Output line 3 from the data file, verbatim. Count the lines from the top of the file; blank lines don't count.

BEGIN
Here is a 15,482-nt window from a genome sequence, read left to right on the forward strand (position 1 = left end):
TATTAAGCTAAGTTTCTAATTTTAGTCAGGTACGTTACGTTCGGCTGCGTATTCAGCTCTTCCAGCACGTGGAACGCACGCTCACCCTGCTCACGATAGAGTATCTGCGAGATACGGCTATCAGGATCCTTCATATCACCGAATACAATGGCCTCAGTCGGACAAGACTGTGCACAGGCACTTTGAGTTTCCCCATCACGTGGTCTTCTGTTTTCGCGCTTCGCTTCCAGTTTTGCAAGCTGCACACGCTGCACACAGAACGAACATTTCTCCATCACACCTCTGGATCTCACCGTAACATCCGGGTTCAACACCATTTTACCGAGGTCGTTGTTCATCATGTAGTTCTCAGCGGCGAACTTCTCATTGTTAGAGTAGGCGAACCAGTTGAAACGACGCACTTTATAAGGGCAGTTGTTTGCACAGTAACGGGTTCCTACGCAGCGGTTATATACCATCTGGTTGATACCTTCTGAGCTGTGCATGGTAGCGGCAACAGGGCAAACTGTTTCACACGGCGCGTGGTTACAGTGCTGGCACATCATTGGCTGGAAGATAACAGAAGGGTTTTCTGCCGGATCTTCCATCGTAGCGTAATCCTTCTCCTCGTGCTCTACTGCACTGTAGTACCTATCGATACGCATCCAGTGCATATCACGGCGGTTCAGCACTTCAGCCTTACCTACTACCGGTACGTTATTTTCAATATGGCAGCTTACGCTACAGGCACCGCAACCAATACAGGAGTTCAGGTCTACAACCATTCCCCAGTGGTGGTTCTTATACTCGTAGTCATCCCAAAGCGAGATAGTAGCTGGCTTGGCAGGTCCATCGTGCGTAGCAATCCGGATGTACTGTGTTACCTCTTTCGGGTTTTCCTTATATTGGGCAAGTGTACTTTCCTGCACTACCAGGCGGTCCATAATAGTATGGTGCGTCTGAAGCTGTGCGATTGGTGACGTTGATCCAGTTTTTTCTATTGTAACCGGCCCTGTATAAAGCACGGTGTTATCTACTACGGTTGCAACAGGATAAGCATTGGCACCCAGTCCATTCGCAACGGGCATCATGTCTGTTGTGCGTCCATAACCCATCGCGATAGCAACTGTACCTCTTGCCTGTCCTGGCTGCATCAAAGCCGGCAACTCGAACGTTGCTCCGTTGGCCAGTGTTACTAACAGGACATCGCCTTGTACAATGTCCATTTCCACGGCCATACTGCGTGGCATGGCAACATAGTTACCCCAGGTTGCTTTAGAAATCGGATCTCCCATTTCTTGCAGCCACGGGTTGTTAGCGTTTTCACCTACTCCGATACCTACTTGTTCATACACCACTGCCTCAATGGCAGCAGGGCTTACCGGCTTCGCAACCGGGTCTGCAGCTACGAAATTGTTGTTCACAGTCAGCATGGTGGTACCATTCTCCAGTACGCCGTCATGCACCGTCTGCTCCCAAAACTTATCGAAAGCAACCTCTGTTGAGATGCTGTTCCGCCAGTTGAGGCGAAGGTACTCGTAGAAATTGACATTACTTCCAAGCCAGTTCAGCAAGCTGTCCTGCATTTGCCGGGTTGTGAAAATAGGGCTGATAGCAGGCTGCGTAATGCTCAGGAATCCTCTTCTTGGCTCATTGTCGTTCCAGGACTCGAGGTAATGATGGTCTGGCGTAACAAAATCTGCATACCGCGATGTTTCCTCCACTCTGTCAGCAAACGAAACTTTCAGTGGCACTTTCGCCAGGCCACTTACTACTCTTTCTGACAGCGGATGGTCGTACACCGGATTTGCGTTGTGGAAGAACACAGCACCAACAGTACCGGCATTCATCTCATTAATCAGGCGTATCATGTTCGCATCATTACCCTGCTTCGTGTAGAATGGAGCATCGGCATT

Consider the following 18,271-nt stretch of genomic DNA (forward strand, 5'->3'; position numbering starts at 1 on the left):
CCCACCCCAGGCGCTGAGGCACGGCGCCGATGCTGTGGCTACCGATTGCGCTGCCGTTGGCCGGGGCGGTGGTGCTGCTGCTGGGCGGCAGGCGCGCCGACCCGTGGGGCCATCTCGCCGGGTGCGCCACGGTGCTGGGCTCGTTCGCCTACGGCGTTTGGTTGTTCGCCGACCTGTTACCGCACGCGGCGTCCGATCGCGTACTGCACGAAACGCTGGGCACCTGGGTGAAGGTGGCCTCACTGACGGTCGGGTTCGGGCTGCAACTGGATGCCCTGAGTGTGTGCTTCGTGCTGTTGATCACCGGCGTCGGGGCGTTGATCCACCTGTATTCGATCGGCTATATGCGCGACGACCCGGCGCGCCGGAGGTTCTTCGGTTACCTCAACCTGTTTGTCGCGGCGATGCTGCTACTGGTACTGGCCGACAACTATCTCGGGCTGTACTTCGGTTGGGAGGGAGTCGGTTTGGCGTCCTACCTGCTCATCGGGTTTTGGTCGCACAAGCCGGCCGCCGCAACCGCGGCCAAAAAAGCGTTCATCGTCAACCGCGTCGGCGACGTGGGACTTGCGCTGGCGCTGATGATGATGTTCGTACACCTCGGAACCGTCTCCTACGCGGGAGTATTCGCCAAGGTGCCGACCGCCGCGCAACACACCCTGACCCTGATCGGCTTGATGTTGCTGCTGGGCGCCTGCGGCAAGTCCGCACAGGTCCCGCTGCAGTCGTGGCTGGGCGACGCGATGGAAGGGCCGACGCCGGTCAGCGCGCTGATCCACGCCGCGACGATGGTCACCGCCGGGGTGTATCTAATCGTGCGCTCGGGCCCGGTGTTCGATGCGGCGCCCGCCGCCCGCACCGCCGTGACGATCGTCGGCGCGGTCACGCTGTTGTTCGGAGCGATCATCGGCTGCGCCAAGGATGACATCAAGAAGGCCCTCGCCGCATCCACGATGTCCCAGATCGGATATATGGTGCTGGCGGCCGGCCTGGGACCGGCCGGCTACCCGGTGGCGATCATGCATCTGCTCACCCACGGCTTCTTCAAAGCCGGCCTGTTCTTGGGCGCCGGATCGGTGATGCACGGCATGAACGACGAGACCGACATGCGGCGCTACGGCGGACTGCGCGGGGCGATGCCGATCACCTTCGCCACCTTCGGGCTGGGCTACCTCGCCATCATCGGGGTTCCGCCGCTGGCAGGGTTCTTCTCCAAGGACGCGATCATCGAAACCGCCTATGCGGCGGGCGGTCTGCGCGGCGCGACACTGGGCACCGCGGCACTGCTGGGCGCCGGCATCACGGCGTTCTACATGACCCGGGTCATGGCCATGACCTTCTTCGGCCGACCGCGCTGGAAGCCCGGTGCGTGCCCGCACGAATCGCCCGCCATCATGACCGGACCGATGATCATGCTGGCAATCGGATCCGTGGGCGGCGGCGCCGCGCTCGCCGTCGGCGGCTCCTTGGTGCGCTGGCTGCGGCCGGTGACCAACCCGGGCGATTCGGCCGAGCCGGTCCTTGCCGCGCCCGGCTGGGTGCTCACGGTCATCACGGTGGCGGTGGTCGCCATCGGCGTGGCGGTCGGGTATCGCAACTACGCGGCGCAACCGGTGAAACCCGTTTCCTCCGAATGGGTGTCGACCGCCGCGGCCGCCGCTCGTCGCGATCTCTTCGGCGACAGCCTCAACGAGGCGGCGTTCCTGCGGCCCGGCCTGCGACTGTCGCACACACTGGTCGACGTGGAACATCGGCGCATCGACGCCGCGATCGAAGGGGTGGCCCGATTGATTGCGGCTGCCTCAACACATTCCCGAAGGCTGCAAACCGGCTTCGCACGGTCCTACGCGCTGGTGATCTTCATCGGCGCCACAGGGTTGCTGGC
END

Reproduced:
Consider the following 18,271-nt stretch of genomic DNA (forward strand, 5'->3'; position numbering starts at 1 on the left):